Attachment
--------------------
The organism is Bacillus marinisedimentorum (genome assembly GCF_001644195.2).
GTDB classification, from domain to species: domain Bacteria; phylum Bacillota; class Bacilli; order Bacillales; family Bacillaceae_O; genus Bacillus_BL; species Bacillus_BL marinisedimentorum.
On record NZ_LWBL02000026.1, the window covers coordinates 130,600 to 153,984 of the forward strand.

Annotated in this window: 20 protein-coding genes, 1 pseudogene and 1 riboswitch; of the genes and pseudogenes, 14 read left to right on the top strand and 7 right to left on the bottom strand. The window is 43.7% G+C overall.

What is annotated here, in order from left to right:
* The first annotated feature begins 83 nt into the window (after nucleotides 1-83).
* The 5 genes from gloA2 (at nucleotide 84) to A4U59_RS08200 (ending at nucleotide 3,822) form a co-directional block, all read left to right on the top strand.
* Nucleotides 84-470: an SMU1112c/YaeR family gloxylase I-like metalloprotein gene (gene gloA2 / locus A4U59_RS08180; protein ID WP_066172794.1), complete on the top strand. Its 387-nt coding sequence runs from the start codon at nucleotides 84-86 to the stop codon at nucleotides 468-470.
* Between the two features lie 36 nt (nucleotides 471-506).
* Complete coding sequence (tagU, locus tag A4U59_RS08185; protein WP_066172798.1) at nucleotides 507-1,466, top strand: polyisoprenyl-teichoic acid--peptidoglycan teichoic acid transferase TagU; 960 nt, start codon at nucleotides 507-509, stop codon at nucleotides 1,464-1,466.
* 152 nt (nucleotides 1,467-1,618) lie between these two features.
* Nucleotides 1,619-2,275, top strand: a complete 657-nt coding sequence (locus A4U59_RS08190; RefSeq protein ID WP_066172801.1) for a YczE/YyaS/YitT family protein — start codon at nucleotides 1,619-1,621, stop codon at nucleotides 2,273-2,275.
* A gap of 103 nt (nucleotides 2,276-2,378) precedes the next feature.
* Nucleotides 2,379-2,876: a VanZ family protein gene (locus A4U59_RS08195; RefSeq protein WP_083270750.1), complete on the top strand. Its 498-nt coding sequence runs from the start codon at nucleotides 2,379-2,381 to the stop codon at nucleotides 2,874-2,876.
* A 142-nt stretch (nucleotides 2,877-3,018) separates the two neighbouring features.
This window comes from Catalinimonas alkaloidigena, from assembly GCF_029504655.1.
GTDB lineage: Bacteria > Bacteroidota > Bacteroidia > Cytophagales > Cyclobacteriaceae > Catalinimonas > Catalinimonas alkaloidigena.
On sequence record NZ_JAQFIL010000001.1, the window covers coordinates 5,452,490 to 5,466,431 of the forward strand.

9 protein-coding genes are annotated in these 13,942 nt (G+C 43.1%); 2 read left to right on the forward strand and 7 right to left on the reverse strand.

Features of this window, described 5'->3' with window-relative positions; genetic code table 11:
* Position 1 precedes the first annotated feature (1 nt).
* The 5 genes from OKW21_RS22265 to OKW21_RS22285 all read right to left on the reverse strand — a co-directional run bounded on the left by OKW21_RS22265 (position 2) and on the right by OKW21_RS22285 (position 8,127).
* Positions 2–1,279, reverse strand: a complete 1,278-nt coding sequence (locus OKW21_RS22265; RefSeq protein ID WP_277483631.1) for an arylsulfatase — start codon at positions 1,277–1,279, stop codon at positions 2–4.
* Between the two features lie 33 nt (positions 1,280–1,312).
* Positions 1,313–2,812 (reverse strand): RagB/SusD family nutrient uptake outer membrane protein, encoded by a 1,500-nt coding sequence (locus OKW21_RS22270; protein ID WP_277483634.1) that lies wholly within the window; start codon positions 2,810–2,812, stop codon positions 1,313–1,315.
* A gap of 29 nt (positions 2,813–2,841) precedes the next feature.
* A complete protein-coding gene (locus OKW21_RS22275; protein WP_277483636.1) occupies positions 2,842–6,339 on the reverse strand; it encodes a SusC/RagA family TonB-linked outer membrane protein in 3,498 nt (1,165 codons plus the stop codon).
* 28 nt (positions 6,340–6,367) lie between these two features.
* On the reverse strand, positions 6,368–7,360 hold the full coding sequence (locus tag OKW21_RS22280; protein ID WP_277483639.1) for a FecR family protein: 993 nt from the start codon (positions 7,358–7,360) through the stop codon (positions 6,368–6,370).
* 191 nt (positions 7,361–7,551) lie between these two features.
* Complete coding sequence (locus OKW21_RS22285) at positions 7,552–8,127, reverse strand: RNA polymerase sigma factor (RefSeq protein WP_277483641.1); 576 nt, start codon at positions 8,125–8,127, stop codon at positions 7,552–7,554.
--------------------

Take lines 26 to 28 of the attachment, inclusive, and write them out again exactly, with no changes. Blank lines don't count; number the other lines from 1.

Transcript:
* A gap of 29 nt (positions 2,813–2,841) precedes the next feature.
* A complete protein-coding gene (locus OKW21_RS22275; protein WP_277483636.1) occupies positions 2,842–6,339 on the reverse strand; it encodes a SusC/RagA family TonB-linked outer membrane protein in 3,498 nt (1,165 codons plus the stop codon).
* 28 nt (positions 6,340–6,367) lie between these two features.